The only way to find some essential goods is the exchanges happening in social media groups. “I will exchange soap for sugar,” “I will give cooking oil in exchange for baby formula,” “I need milk mixture urgently, where can I find it?,” “Does anyone know where I can find this medicine? I am pregnant, my doctor prescribed this for me.” “I urgently need a baby shampoo, I have nothing else to give in exchange.” These are the most common posts in the Facebook group that gathers together mothers from Nagorno Karabakh.

Mothers from Nagorno Karabakh also try to support each other by giving away things they have but do not use anymore, such as baby clothes, cradles and medicine. Some women even share breastmilk with other mothers who don’t have enough for their babies.

Yet day after day, people run out of things to share or exchange, and it becomes harder in small communities such as Maghavuz. “Right now we don’t have shampoo, washing powder…”  Zarine stops for a second and laughs “there are so many things that we don’t have anymore, I don’t know which one to say.” They ran out of diapers for baby Harut too. Zarine says they don’t use anything instead of diapers during the day. At night only she puts a piece of fabric for the baby and wakes up to change it. “If people can’t find simple bread anymore so that their children do not go to bed with an empty stomach, who can even think about diapers in this situation?”

Zarine does her best to shield her children from political talk and the reasons behind the blockade. Her daughter, 6, knows that the road is closed, but she doesn’t know why it is closed and who has closed it. “I try not to put these thoughts in their head. They got scared during the war [in 2020]. Now, whenever they hear the word “Turk” [Azerbaijani], they feel afraid.”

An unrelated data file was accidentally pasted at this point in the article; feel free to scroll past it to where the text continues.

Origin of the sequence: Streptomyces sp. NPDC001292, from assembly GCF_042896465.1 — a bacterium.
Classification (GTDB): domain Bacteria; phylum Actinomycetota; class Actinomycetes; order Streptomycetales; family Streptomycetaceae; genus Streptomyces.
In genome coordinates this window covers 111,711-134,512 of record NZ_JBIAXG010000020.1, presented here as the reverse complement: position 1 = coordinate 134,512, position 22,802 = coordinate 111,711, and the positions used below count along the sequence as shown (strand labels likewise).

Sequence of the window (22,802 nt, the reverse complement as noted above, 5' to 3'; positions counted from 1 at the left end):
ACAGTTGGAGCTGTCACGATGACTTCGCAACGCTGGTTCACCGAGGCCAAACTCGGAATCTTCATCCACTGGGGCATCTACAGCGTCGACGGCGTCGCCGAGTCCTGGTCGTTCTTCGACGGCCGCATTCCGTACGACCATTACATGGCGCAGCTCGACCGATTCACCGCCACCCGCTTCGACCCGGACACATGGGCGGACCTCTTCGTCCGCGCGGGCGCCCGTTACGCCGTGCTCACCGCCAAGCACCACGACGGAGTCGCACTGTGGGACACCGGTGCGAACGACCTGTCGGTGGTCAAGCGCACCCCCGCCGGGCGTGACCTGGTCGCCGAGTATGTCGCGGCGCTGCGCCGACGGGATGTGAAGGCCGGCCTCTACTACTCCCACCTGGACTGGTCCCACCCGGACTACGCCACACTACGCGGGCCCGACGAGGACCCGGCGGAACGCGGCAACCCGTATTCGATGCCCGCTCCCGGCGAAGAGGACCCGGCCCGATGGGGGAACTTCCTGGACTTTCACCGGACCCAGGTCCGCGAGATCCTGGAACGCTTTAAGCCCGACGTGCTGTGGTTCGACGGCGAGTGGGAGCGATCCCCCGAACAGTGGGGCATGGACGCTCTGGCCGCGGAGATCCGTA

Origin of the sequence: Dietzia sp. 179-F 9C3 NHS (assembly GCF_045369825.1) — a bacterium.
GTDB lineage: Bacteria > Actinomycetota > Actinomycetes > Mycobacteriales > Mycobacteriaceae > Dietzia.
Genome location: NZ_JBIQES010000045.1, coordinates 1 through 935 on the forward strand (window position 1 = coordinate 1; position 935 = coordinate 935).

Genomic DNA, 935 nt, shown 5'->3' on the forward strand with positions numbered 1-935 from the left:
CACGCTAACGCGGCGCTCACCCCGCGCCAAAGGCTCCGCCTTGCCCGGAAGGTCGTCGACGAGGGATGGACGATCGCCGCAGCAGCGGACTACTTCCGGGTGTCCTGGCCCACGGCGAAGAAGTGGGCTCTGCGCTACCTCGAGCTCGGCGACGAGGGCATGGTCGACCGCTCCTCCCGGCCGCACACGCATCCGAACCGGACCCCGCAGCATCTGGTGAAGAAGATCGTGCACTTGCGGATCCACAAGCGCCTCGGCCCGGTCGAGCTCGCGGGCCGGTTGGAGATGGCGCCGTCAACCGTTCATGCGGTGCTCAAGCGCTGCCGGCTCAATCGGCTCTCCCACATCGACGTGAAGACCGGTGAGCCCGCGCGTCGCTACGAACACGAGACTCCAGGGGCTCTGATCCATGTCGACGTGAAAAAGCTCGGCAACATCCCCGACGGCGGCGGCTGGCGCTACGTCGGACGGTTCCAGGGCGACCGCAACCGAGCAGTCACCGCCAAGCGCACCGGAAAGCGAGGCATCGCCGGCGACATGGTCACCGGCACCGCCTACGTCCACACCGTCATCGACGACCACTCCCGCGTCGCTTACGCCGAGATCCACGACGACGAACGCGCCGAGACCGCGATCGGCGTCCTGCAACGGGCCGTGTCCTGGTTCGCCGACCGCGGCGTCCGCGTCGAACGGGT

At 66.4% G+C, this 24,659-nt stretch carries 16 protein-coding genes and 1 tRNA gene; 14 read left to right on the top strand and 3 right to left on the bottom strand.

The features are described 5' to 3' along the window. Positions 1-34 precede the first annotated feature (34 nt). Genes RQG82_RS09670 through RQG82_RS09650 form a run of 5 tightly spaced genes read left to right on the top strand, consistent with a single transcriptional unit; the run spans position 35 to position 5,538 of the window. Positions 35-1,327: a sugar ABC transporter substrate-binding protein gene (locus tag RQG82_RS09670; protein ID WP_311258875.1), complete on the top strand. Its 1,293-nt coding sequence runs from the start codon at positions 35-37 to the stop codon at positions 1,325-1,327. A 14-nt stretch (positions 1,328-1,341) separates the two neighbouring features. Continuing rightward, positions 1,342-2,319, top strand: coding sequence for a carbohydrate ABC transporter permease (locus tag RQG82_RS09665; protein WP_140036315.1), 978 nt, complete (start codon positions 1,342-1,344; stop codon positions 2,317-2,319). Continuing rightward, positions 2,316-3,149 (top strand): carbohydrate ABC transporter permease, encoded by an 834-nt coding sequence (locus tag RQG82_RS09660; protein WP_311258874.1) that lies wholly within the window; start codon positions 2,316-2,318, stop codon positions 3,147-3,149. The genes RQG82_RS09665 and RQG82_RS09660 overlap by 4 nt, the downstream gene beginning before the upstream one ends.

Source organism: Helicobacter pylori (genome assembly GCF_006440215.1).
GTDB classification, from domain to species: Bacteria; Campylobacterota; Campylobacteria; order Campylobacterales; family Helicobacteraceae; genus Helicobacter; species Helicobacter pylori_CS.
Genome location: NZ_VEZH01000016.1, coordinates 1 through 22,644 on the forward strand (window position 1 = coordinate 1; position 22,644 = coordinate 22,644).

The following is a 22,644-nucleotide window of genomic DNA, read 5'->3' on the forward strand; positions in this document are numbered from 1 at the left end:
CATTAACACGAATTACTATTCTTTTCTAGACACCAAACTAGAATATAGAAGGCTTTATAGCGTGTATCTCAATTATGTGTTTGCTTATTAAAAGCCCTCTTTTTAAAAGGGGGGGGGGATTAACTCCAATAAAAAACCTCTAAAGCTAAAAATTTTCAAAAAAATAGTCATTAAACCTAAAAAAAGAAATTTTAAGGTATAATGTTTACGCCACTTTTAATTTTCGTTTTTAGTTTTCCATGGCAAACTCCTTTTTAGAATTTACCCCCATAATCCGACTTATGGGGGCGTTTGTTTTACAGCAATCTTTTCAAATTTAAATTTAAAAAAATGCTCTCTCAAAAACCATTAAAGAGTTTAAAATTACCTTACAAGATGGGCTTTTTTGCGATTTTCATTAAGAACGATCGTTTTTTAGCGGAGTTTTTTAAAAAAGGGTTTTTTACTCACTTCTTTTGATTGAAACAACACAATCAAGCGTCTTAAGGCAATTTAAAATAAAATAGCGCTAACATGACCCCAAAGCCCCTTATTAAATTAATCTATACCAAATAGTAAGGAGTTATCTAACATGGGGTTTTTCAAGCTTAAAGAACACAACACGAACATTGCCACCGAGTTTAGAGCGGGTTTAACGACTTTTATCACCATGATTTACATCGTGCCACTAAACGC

Not far away, in the same village, Ani Grigoryan, a 33-year-old mother of two, thinks of a way to take her 21-month-old daughter, Iveta, who was born with heart problems to a medical examination. Iveta had surgery in Armenia just a few days after her birth. Consistent examinations to follow up with the situation were required.

In July, Ani should have taken Iveta to a medical examination in Yerevan to determine whether she needed another surgery. However, after an old man was kidnapped at the Azerbaijani checkpoint while trying to pass through the Lachin Corridor in a Red Cross vehicle for medical reasons, she was afraid to ask the Red Cross for assistance passing through the corridor. Ani is afraid not only from the long inspection at an Azerbaijani checkpoint, but also how Iveta would handle that situation, standing there, under the summer heat.

Besides the heart problems, Iveta was also diagnosed with low hemoglobin. The doctors said she should eat lots of fruits. “It was such a bad year that you can’t even find fruits on the trees, the heavy hail ruined the harvest in spring, if we find one single fruit, I divide it into two pieces, so that both of them [Iveta and her 10-year-old brother] can eat.”

Meat is one of the few products that is still possible to find in Maghavuz. But the prices are so high that the villagers cannot afford it. Ani’s husband, a construction worker, is one of those many people in Nagorno Karabakh who lost his job because of the blockade. Ani is the only one in the family who works now, and buying these rare and overpriced products hasn’t been easy for the family.

Ani remembers the day the blockade started quite well; it was Iveta’s first birthday. They went to Stepanakert to buy some products for the celebration, and they got the news about the blockade that day.

It is hard for Ani to think about the future. There is no energy left. She says “We don’t have faith for any positive changes. We depend on God’s mercy now.”

Photos by Ani Balayan